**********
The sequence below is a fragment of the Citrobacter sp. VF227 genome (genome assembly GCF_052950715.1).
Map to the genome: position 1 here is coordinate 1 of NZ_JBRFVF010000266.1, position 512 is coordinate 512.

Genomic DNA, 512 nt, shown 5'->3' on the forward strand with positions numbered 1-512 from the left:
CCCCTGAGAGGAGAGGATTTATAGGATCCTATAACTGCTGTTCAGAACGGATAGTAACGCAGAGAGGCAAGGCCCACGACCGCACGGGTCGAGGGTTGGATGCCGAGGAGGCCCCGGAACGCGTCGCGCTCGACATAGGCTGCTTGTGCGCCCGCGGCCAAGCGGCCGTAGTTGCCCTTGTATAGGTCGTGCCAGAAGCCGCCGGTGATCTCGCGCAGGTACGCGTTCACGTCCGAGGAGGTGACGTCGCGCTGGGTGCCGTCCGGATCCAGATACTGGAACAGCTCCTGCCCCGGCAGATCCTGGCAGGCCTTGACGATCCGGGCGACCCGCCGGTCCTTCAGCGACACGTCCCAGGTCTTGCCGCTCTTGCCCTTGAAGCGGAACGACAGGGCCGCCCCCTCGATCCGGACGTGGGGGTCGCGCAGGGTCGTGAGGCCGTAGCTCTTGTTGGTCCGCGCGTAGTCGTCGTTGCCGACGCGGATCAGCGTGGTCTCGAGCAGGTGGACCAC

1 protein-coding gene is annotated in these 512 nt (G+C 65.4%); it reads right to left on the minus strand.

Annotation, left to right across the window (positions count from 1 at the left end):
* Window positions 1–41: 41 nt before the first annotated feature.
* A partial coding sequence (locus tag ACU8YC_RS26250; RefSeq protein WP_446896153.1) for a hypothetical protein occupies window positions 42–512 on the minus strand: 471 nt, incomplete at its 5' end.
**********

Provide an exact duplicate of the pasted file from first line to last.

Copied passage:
The sequence below is a fragment of the Citrobacter sp. VF227 genome (genome assembly GCF_052950715.1).
Map to the genome: position 1 here is coordinate 1 of NZ_JBRFVF010000266.1, position 512 is coordinate 512.

Genomic DNA, 512 nt, shown 5'->3' on the forward strand with positions numbered 1-512 from the left:
CCCCTGAGAGGAGAGGATTTATAGGATCCTATAACTGCTGTTCAGAACGGATAGTAACGCAGAGAGGCAAGGCCCACGACCGCACGGGTCGAGGGTTGGATGCCGAGGAGGCCCCGGAACGCGTCGCGCTCGACATAGGCTGCTTGTGCGCCCGCGGCCAAGCGGCCGTAGTTGCCCTTGTATAGGTCGTGCCAGAAGCCGCCGGTGATCTCGCGCAGGTACGCGTTCACGTCCGAGGAGGTGACGTCGCGCTGGGTGCCGTCCGGATCCAGATACTGGAACAGCTCCTGCCCCGGCAGATCCTGGCAGGCCTTGACGATCCGGGCGACCCGCCGGTCCTTCAGCGACACGTCCCAGGTCTTGCCGCTCTTGCCCTTGAAGCGGAACGACAGGGCCGCCCCCTCGATCCGGACGTGGGGGTCGCGCAGGGTCGTGAGGCCGTAGCTCTTGTTGGTCCGCGCGTAGTCGTCGTTGCCGACGCGGATCAGCGTGGTCTCGAGCAGGTGGACCAC

1 protein-coding gene is annotated in these 512 nt (G+C 65.4%); it reads right to left on the minus strand.

Annotation, left to right across the window (positions count from 1 at the left end):
* Window positions 1–41: 41 nt before the first annotated feature.
* A partial coding sequence (locus tag ACU8YC_RS26250; RefSeq protein WP_446896153.1) for a hypothetical protein occupies window positions 42–512 on the minus strand: 471 nt, incomplete at its 5' end.